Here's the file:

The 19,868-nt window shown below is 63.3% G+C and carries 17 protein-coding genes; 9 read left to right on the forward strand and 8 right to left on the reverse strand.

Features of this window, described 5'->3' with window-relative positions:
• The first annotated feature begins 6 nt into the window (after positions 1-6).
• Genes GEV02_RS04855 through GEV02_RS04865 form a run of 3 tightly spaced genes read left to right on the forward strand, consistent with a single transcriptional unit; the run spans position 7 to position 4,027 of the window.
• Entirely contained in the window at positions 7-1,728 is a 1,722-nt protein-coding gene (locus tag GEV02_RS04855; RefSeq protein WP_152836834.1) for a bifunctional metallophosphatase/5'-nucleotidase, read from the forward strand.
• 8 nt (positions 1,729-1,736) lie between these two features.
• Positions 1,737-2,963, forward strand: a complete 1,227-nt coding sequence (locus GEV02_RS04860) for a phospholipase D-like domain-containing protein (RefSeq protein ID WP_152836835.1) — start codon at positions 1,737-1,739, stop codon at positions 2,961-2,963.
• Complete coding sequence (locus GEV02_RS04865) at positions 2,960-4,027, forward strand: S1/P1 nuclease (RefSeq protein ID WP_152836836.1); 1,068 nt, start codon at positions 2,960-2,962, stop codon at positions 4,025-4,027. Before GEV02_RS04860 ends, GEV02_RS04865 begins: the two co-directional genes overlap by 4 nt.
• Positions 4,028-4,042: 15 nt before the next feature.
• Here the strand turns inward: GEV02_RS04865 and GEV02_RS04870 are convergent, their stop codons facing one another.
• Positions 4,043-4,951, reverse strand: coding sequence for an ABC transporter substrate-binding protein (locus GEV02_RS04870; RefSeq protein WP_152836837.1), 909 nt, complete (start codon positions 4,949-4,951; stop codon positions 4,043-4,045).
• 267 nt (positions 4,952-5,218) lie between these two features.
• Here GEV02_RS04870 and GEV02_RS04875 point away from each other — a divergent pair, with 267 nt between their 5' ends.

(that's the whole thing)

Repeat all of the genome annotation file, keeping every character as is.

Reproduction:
The 19,868-nt window shown below is 63.3% G+C and carries 17 protein-coding genes; 9 read left to right on the forward strand and 8 right to left on the reverse strand.

Features of this window, described 5'->3' with window-relative positions:
• The first annotated feature begins 6 nt into the window (after positions 1-6).
• Genes GEV02_RS04855 through GEV02_RS04865 form a run of 3 tightly spaced genes read left to right on the forward strand, consistent with a single transcriptional unit; the run spans position 7 to position 4,027 of the window.
• Entirely contained in the window at positions 7-1,728 is a 1,722-nt protein-coding gene (locus tag GEV02_RS04855; RefSeq protein WP_152836834.1) for a bifunctional metallophosphatase/5'-nucleotidase, read from the forward strand.
• 8 nt (positions 1,729-1,736) lie between these two features.
• Positions 1,737-2,963, forward strand: a complete 1,227-nt coding sequence (locus GEV02_RS04860) for a phospholipase D-like domain-containing protein (RefSeq protein ID WP_152836835.1) — start codon at positions 1,737-1,739, stop codon at positions 2,961-2,963.
• Complete coding sequence (locus GEV02_RS04865) at positions 2,960-4,027, forward strand: S1/P1 nuclease (RefSeq protein ID WP_152836836.1); 1,068 nt, start codon at positions 2,960-2,962, stop codon at positions 4,025-4,027. Before GEV02_RS04860 ends, GEV02_RS04865 begins: the two co-directional genes overlap by 4 nt.
• Positions 4,028-4,042: 15 nt before the next feature.
• Here the strand turns inward: GEV02_RS04865 and GEV02_RS04870 are convergent, their stop codons facing one another.
• Positions 4,043-4,951, reverse strand: coding sequence for an ABC transporter substrate-binding protein (locus GEV02_RS04870; RefSeq protein WP_152836837.1), 909 nt, complete (start codon positions 4,949-4,951; stop codon positions 4,043-4,045).
• 267 nt (positions 4,952-5,218) lie between these two features.
• Here GEV02_RS04870 and GEV02_RS04875 point away from each other — a divergent pair, with 267 nt between their 5' ends.